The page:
Who will make up this pod:
Will the kids be multi-age (and/or include different aged siblings) or will it be composed of students from a single grade only?
Is this a group of friends? Family friends? Neighbors? Kids who have an academic connection? Are they in the same school? Same class? Something else?
ProTip: Keep your goals top of mind as you figure out this piece. Sometimes friends work really well together academically, but sometimes they do not. If your goals are more childcare focused, creating groups based on friendships can be a solid solution. That said, if your goals are more academic/education focused consider complimentary learning styles and energies and limiting your search to kids in the same school or even the same class so that the content is aligned.
If you are able, consider including (and subsidizing) an interested family who would otherwise not be able to access a pod set up.
Are there any special needs (academic, social, or other) to consider?
Are there any language needs to consider?
What are the group expectations and agreements for how involved families are sheltering? What are acceptable risk levels and behaviors? (Although this might feel awkward, make sure to talk directly and clearly about this piece with your potential pod-mates)
Will you be hiring a teacher or tutor to lead the pod or will it be more of a co-op model, where the parents take turns leading the group? If you hire:
Who will be in charge of hiring/ongoing communication with the teacher/tutor?
How is billing/payment going to work? What if someone can’t participate anymore (i.e. they/family member gets sick, not working for them, etc…)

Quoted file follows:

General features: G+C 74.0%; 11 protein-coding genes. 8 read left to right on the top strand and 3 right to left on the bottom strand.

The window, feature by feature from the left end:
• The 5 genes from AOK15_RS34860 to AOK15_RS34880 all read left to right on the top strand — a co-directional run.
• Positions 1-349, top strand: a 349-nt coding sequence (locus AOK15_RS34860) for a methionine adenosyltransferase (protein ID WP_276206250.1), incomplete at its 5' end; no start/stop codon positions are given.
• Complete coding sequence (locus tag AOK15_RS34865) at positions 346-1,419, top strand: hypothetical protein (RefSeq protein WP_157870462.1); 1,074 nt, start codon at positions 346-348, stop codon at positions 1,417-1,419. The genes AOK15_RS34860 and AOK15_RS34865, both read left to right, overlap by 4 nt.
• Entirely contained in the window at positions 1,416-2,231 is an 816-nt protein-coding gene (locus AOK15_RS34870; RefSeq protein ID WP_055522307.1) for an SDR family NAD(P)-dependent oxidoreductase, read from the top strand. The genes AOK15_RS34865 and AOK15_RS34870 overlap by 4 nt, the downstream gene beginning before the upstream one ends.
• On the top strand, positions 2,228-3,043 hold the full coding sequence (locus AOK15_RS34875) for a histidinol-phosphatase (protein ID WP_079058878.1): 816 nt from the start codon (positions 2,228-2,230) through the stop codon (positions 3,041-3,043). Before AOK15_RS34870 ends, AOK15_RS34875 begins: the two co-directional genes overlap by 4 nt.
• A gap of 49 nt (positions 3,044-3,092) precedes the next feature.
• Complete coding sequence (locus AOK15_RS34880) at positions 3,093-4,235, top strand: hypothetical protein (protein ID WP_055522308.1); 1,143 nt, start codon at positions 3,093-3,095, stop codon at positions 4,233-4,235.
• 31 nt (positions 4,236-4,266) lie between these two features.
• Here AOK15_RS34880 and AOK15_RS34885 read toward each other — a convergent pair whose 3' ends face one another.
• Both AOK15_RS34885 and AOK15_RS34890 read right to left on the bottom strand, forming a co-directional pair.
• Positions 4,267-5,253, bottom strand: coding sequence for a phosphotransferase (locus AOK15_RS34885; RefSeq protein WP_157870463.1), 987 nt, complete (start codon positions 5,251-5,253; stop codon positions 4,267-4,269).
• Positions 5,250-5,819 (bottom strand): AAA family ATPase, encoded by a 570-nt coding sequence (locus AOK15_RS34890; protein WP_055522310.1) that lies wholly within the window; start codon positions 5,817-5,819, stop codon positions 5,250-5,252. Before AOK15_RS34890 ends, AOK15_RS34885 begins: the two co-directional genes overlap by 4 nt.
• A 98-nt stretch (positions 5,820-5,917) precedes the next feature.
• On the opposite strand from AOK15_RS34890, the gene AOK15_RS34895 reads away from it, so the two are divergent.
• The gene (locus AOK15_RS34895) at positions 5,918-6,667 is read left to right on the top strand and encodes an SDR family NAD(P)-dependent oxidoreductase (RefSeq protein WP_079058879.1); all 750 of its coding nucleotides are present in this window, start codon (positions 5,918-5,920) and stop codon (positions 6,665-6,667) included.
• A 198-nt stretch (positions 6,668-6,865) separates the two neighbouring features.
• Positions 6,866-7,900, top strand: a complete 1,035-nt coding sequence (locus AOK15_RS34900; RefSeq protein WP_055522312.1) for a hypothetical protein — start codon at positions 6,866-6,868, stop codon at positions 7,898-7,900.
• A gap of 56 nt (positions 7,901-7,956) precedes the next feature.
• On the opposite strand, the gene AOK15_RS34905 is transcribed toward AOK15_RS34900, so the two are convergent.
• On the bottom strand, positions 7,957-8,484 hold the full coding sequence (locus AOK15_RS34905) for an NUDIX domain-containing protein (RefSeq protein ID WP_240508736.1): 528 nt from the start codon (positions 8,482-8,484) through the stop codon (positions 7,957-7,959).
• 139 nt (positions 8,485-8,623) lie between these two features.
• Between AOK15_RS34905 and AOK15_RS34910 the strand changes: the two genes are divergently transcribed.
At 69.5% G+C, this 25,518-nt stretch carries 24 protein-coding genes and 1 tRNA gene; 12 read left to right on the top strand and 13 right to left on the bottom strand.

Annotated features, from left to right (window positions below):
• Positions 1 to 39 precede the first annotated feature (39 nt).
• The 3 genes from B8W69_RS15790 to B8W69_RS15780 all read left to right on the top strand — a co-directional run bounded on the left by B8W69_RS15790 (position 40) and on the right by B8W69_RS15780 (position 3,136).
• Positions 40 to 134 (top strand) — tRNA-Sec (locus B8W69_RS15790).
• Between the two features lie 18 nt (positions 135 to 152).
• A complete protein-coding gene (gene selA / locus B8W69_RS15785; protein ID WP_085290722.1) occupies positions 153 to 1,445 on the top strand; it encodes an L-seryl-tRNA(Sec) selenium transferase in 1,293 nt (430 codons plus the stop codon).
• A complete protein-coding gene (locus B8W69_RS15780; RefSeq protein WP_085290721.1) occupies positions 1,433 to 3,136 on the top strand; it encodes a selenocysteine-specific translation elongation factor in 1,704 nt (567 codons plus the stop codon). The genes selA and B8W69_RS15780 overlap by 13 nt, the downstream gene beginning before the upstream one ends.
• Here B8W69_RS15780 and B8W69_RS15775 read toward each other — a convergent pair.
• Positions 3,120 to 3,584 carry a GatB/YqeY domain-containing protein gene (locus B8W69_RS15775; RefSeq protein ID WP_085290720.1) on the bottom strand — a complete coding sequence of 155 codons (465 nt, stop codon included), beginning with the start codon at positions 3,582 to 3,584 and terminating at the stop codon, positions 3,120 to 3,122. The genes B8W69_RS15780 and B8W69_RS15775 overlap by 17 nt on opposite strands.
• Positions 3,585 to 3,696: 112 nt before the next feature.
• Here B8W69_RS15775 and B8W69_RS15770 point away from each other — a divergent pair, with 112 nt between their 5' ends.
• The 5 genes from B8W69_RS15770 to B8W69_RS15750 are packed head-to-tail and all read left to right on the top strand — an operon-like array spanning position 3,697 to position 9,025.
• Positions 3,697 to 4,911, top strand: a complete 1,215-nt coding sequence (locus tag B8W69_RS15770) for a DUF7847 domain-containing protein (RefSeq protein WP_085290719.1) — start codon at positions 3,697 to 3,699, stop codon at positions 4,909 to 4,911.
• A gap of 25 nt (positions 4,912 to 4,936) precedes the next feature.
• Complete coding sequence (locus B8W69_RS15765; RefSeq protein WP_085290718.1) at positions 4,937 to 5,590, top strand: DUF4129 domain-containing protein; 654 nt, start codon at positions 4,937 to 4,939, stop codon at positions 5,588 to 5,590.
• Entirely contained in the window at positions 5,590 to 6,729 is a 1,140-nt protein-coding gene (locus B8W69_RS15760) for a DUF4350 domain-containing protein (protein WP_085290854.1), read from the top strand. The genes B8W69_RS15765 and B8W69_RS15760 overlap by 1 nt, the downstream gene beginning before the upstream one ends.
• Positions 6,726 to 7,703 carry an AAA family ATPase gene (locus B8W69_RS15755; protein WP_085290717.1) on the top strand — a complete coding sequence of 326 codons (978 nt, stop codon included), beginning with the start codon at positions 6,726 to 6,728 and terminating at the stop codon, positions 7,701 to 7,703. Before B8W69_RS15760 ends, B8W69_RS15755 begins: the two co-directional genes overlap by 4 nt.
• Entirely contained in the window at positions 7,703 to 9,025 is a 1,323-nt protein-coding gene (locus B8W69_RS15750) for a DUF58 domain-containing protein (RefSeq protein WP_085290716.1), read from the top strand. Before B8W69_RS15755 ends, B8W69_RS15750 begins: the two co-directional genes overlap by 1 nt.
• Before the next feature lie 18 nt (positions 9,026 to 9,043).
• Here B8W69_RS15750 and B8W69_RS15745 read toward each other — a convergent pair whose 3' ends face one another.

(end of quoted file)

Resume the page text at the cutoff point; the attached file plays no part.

Will another adult be onsite? (even if they are working/not readily available)?
What kind of feedback are you expecting from the teacher/tutor?
When will the pod-day start and end? Be clear about when kids should get picked up or head home on their own (or if the host is comfortable with kids hanging around after the pod-day is over).
What will kids do during breaks/play time, snacks, lunch?
A few more details to think about:
If a teacher or tutor is involved, will they be remote or live?
Where will the group happen? Inside? Outside? Will it stay at the same location or will it rotate between families? What will the workspace include, and who will provide this? (tables, materials, etc.)
What expectations are there for masks, sanitizer, etc? What about snacks? Who will provide these? How does everyone contribute?
Remember to talk about bathroom access and availability/access to electrical outlets for chargers etc. as well (especially if the pod meets outside).
Lastly, the COVID 19 pandemic is dynamic and the larger schooling situation is likely to continue to change accordingly over the coming months at least. Make sure to set up a structure for the involved adults to check in on a regular basis to ensure that the pod is continuing to serve its purpose(s) and nip any potential issues in the bud. The when and how is up to you -- whether it’s for a few minutes over Zoom once every week or two, or over a physically distanced and masked driveway meet up -- but keep the lines of communication open and well oiled.
Rachel Rosner is a professional educator with policy and practical insight gained from over 20 years experience both inside and outside of the classroom. She lives in the San Francisco Bay Area with her husband and two sons.